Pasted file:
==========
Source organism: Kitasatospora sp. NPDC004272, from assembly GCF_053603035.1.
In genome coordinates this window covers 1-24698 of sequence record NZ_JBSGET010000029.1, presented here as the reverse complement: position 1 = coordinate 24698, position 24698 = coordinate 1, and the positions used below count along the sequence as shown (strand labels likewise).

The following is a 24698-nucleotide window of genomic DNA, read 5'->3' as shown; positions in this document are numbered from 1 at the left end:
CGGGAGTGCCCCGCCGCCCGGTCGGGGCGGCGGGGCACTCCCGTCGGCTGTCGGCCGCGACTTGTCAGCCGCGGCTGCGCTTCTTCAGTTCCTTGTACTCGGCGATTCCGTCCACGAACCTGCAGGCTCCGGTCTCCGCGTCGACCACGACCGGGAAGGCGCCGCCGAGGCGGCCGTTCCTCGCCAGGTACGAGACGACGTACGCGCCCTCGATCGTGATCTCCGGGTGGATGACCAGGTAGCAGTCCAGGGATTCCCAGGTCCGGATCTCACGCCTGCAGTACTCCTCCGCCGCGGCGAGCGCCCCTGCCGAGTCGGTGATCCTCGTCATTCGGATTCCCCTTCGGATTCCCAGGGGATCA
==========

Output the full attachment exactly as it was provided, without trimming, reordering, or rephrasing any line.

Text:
Source organism: Kitasatospora sp. NPDC004272, from assembly GCF_053603035.1.
In genome coordinates this window covers 1-24698 of sequence record NZ_JBSGET010000029.1, presented here as the reverse complement: position 1 = coordinate 24698, position 24698 = coordinate 1, and the positions used below count along the sequence as shown (strand labels likewise).

The following is a 24698-nucleotide window of genomic DNA, read 5'->3' as shown; positions in this document are numbered from 1 at the left end:
CGGGAGTGCCCCGCCGCCCGGTCGGGGCGGCGGGGCACTCCCGTCGGCTGTCGGCCGCGACTTGTCAGCCGCGGCTGCGCTTCTTCAGTTCCTTGTACTCGGCGATTCCGTCCACGAACCTGCAGGCTCCGGTCTCCGCGTCGACCACGACCGGGAAGGCGCCGCCGAGGCGGCCGTTCCTCGCCAGGTACGAGACGACGTACGCGCCCTCGATCGTGATCTCCGGGTGGATGACCAGGTAGCAGTCCAGGGATTCCCAGGTCCGGATCTCACGCCTGCAGTACTCCTCCGCCGCGGCGAGCGCCCCTGCCGAGTCGGTGATCCTCGTCATTCGGATTCCCCTTCGGATTCCCAGGGGATCA